The 2020 US election is a battle of two masculinities – one authoritarian, the other paternalistic.
Will Facebook and Twitter be able to counter the tsunami of misinformation that could affect the election result? It's unlikely.
How Joe Biden’s Facebook campaign compares to Hillary Clinton’s at this point in 2016 – and how Donald Trump is doing on the social media platform.
Russian interference deeply marked the 2016 American presidential election. Four years later, let's analyze the form and impact of disinformation coming from Russia.
Electors may not vote their consciences, which means the Electoral College will continue to operate how most Americans think it does.
Predictions about how a woman presidential candidate might fare in 2020 are largely speculation, writes a political scientist, because there isn't enough experience to base those predictions on.
Hillary Clinton got the most individual votes from US citizens in 2016, but Donald Trump won the most electoral votes.
Hillary Clinton arguably lost in 2020 because she took workers for granted. Will Democrats make the same mistake again?
Two social scientists investigate why working-class white men are particularly receptive to President Trump's racist and anti-immigrant messages.
To one scholar of the post-truth era, tuning in to Robert Mueller's testimony Wednesday was to hear a duel over the facts. Not what the facts imply – but what the facts are.
An analysis of social media troll activity during the 2016 election campaign shows that exposure to Russian propaganda may have helped change American minds in favor of Republican candidate Trump.
What's the role of someone who, like
Robert Mueller, speaks only facts in a tornado of partisan bombast? Is it a breath of fresh air or an abdication of responsibility to protect America's interests?
Russian hackers are coupling old propaganda strategies with new technologies to attack and exploit not just computers and stored data, but how people think.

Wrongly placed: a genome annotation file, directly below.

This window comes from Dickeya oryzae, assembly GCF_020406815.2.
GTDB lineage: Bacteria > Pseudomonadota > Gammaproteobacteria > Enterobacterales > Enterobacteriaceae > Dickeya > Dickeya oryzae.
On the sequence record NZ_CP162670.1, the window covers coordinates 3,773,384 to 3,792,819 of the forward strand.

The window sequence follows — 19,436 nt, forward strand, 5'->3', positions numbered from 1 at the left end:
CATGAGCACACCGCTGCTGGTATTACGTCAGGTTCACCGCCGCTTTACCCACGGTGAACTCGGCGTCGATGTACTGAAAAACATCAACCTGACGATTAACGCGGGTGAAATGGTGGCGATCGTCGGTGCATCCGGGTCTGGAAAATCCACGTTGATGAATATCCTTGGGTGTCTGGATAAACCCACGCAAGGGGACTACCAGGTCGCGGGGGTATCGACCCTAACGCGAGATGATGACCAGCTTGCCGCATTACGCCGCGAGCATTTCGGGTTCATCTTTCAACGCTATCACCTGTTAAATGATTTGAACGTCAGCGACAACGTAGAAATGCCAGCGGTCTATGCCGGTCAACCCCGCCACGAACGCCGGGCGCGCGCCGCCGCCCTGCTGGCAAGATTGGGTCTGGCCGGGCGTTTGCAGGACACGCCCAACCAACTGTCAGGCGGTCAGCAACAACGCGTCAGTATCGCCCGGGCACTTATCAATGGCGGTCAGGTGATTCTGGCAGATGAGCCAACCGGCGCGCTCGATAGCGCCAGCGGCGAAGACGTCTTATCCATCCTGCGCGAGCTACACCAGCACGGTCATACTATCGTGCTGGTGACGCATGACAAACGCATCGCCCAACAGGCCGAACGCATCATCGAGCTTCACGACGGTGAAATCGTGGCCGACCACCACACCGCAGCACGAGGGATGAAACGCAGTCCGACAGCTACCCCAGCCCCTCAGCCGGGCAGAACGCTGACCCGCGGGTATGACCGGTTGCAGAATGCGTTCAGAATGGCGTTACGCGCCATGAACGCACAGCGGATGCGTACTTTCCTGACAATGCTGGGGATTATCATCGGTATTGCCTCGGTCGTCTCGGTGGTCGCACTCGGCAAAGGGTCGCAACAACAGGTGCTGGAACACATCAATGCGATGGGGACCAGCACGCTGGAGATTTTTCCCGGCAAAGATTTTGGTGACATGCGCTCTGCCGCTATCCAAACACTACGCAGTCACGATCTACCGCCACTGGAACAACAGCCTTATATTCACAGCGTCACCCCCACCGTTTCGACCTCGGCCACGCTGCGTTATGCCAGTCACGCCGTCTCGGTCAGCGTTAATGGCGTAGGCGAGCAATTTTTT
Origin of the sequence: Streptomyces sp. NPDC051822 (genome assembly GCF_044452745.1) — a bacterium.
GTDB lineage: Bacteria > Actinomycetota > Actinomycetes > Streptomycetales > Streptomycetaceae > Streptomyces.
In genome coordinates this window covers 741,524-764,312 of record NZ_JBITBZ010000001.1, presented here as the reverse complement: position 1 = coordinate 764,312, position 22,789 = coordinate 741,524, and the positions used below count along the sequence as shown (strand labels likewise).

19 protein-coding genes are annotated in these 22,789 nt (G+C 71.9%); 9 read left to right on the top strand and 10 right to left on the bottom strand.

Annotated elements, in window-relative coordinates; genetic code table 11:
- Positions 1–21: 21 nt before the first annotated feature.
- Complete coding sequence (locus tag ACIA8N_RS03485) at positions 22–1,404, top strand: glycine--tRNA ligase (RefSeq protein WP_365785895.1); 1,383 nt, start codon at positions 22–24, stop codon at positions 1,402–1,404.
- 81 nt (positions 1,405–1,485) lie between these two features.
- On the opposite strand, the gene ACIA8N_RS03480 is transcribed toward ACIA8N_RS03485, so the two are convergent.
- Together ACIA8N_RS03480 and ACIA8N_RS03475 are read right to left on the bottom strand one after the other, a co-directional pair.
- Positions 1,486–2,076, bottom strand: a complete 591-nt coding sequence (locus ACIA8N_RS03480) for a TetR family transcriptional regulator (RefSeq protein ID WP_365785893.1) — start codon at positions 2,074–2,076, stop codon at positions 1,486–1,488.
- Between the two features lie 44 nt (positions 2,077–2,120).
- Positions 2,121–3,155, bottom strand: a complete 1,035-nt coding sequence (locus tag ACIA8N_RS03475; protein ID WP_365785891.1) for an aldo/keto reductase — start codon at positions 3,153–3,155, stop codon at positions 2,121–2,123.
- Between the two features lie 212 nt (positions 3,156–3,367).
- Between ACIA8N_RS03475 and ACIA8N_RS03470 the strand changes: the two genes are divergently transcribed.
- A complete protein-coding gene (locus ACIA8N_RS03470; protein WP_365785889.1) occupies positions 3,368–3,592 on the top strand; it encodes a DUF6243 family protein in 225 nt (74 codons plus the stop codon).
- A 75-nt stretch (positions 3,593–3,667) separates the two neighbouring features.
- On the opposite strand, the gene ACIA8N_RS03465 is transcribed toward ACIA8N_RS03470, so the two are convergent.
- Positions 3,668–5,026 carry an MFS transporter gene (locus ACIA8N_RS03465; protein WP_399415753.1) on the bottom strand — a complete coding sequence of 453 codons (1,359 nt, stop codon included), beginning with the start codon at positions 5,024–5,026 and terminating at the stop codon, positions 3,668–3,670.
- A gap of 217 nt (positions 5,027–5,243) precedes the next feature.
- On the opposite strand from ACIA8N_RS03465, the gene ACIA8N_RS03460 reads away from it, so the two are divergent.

Cybersecurity experts in the US knew about Russian intelligence agencies' activities, but may not have had any idea how comprehensive and integrated they were – until now.
Third in the Oxford-style debate series, this article argues against the motion that “the impact reflected by Trump is here to stay” by focusing on the transitory nature of his presidency.
Many are wondering what Facebook, Twitter and even the government can do to stop the spread of fake news. Behavioral science has an answer: the Pro-Truth Pledge.
Why are the masses not disconnecting from Facebook despite the litany of revelations that the company's brass has long viewed them as dumb sheep?
Do you think you’ve set up your Facebook account so that only your friends can see your information? Think again…
In a survey of 80 teens and college-aged Americans, most said they'd experienced physical or emotional distress before and after the 2016 presidential election.
Will the arrival and popularity of Oculus Go and other VR systems make us think differently about alternative realities and so-called alternative facts?